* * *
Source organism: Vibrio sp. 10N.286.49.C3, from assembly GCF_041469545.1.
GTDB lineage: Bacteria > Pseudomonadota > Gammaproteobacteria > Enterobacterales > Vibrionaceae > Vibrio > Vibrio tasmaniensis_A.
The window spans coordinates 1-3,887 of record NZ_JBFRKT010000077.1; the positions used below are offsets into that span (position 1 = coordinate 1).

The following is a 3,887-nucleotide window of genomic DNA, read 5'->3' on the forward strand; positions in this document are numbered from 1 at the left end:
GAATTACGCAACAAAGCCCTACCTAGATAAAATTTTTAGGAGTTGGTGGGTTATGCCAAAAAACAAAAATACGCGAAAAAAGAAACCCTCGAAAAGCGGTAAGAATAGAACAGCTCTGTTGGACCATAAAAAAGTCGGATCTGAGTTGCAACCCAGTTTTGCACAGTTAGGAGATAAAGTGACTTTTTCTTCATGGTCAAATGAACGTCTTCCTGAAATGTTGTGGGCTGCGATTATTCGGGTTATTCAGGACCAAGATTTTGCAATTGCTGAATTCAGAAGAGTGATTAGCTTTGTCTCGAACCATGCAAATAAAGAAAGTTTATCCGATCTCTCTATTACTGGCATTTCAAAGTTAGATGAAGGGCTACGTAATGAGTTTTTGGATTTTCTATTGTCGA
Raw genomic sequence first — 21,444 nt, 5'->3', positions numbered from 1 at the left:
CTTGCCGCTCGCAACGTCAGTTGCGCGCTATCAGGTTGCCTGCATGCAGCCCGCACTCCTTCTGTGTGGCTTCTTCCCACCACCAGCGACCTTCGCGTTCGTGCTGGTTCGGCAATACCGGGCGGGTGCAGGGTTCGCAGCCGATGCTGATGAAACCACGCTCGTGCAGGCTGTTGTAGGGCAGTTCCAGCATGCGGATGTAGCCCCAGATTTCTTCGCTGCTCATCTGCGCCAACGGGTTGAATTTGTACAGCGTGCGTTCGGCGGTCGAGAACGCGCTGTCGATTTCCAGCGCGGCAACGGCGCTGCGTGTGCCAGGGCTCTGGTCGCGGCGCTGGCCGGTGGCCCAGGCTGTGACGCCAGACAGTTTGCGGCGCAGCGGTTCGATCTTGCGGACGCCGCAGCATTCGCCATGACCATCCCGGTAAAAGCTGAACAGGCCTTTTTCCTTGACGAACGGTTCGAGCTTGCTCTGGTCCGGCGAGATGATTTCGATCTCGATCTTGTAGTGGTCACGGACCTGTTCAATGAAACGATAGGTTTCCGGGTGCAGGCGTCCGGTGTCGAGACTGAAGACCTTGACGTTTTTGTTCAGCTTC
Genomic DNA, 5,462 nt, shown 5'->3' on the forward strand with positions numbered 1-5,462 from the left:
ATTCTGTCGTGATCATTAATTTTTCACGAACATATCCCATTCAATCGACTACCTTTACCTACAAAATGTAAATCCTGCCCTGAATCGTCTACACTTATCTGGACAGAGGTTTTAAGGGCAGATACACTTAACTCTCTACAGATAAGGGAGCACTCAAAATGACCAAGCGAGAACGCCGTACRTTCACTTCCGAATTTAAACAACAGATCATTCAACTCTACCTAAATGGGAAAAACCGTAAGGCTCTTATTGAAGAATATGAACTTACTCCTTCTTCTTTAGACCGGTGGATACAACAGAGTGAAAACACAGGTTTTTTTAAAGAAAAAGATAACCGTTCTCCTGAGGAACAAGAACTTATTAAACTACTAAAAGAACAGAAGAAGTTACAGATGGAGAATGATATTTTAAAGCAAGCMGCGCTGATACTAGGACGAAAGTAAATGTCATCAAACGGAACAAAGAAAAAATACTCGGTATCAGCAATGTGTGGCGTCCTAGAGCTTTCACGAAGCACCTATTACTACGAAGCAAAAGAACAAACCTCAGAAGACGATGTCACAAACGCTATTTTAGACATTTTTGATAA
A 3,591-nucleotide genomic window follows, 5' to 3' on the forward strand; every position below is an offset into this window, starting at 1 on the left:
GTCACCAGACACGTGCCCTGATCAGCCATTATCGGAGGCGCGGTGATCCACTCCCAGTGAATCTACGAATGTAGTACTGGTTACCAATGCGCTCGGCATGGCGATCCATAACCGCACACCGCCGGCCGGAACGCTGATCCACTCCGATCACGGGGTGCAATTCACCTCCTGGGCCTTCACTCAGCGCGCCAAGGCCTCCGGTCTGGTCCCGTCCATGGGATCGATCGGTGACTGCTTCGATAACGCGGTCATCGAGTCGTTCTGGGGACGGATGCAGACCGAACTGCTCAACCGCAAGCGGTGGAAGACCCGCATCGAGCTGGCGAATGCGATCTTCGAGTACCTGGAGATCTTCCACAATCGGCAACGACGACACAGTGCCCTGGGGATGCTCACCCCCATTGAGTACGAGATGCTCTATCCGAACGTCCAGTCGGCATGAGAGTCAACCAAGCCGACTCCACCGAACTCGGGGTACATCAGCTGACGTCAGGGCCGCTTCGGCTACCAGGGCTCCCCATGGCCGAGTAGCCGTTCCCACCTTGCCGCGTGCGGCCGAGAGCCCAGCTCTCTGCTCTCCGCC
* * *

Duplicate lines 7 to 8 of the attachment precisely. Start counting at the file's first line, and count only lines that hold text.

CTTGCCGCTCGCAACGTCAGTTGCGCGCTATCAGGTTGCCTGCATGCAGCCCGCACTCCTTCTGTGTGGCTTCTTCCCACCACCAGCGACCTTCGCGTTCGTGCTGGTTCGGCAATACCGGGCGGGTGCAGGGTTCGCAGCCGATGCTGATGAAACCACGCTCGTGCAGGCTGTTGTAGGGCAGTTCCAGCATGCGGATGTAGCCCCAGATTTCTTCGCTGCTCATCTGCGCCAACGGGTTGAATTTGTACAGCGTGCGTTCGGCGGTCGAGAACGCGCTGTCGATTTCCAGCGCGGCAACGGCGCTGCGTGTGCCAGGGCTCTGGTCGCGGCGCTGGCCGGTGGCCCAGGCTGTGACGCCAGACAGTTTGCGGCGCAGCGGTTCGATCTTGCGGACGCCGCAGCATTCGCCATGACCATCCCGGTAAAAGCTGAACAGGCCTTTTTCCTTGACGAACGGTTCGAGCTTGCTCTGGTCCGGCGAGATGATTTCGATCTCGATCTTGTAGTGGTCACGGACCTGTTCAATGAAACGATAGGTTTCCGGGTGCAGGCGTCCGGTGTCGAGACTGAAGACCTTGACGTTTTTGTTCAGCTTC
Genomic DNA, 5,462 nt, shown 5'->3' on the forward strand with positions numbered 1-5,462 from the left: